Acclaimed Japanese architectural photographer and founder of Global Architecture (GA) magazine Yukio Futagawa died of cancer on March 5, 2013, at the age of 80.Futagawa spent his 60-year career as a photographer, editor, and publisher, depicting and interpreting the architecture and culture of Japan, as well as the architecture of leading designers from other countries. He worked with many renowned architects and historians, including Christian Norberg-Schultz, Philip Johnson, and Kenneth Frampton.
Futagawa published many books of photos expressing the beauty he found in traditional Japanese architecture. He felt these buildings were rooted in the landscape and expressed the wisdom of the builders, who were not architects, and that their beauty came from everyday life. His influential publications include The Roots of Japanese Architecture (1962), Forms in Japan (1963), and Folk Arts in Okinawa (1964). Futagawa also was interested in architecture from around the world. In 1970 he established the Edita Tokyo Company and began to publish a broad variety of architectural books, including a multi-volume monograph of the works of Frank Lloyd Wright and the GA (Global Architecture) series, which include GA, GA Houses, GA Document, and GA Architect. The GA publishing house will continue under the leadership of Futagawa’s son, Yoshio.
A native of Osaka, Futagawa studied architecture at a technical school there, and then entered Waseda University in Tokyo. As a college student, he became interested in photos of historic Japanese buildings taken by Yoshio Watanabe. The photos depicted the buildings from unusual angles, allowing the viewer to understand the architecture in a new way. Futagawa was impressed by the modern appearance of the architecture, and he began to study buildings through photography as well as sketching. He learned to take photos by trying to emulate the work of photographers whom he admired.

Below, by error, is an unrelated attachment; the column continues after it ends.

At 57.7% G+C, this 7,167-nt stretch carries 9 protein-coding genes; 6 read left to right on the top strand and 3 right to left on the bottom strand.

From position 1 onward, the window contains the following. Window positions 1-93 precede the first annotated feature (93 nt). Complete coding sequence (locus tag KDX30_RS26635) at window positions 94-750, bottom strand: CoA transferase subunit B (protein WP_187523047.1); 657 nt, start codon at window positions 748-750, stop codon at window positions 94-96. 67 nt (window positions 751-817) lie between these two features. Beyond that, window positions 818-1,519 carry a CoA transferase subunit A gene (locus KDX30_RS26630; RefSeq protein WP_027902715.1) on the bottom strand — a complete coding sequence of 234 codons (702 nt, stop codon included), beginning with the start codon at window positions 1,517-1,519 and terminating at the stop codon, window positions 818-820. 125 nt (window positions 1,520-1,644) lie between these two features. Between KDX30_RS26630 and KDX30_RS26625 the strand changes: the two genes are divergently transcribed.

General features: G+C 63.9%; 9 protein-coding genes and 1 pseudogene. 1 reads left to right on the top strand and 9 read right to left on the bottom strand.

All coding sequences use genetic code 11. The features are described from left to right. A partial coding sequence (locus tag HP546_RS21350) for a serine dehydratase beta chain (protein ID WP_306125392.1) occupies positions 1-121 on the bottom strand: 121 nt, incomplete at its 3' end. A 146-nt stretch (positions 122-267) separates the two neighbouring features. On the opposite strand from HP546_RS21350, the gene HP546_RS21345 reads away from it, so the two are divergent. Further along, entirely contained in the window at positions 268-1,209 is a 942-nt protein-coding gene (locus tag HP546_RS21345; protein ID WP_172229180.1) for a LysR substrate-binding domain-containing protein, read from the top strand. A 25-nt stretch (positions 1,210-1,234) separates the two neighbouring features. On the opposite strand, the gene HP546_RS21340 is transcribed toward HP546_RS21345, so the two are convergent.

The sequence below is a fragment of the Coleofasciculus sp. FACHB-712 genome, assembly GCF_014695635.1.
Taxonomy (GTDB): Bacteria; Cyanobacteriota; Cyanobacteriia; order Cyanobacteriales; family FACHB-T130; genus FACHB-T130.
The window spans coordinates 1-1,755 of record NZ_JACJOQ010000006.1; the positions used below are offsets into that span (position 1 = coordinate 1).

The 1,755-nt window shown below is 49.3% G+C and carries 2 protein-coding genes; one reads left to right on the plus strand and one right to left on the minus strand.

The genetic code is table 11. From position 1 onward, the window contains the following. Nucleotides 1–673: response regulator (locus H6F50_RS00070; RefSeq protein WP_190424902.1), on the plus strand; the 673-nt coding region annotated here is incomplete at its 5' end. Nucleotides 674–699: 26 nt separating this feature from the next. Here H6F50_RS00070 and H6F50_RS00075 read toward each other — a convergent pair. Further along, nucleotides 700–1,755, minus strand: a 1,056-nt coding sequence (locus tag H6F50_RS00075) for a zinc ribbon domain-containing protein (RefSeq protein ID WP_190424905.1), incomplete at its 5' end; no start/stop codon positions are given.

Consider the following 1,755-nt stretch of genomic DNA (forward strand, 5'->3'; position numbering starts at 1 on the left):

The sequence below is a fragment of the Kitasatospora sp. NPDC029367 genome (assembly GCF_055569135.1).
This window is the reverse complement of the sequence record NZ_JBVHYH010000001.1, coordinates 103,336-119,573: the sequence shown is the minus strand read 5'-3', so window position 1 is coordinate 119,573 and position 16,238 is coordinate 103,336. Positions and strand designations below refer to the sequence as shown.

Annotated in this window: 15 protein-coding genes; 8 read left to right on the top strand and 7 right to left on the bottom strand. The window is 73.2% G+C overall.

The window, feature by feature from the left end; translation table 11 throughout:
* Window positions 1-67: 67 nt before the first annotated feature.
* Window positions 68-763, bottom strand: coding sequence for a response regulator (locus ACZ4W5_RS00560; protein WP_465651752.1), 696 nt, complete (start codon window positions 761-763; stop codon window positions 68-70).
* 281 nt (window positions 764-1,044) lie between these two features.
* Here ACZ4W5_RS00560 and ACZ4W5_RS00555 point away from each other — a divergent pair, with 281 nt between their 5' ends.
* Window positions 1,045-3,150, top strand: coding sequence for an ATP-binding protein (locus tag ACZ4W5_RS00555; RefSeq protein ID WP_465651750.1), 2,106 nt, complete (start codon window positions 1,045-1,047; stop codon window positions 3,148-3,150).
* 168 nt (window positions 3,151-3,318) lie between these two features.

During this time, Futagawa’s interest in traditional Japanese buildings, especially minka (“folk houses”), was piqued by a visit to the historic town of Hida Takayama, as suggested by a professor of architectural history at Waseda. Impressed by the play of light on the heavy timber structure of the Kusukabe and Yoshijima Houses in Hida Takayama, the 20-year-old Futagawa carefully documented the changing light throughout the day in his photographs. He later enlisted architectural historian Teiji Itoh to write texts for what would become the first of many books of Futagawa’s photographs of minka. Minka, Traditional Japanese Houses was published in 1957. The book was successful and Futagawa set out to record minka throughout Japan, spending six years traveling and photographing throughout the country. The result was a 10-volume compilation of Futagawa’s photos of minka from various regions in Japan, along with text by Itoh.
Futagawa received numerous accolades for his work, starting with the Culture Award from the Mainichi Publishing Company in 1959. More were to come: from the AIA in 1975, the Japanese Ministry of Education in 1984, the International Union of Architects (UIA) in 1985, and the Japanese Government in 1997 (the acclaimed Purple Ribbon Medal of Honor). He received the Asahi Shojin Prize in 2005.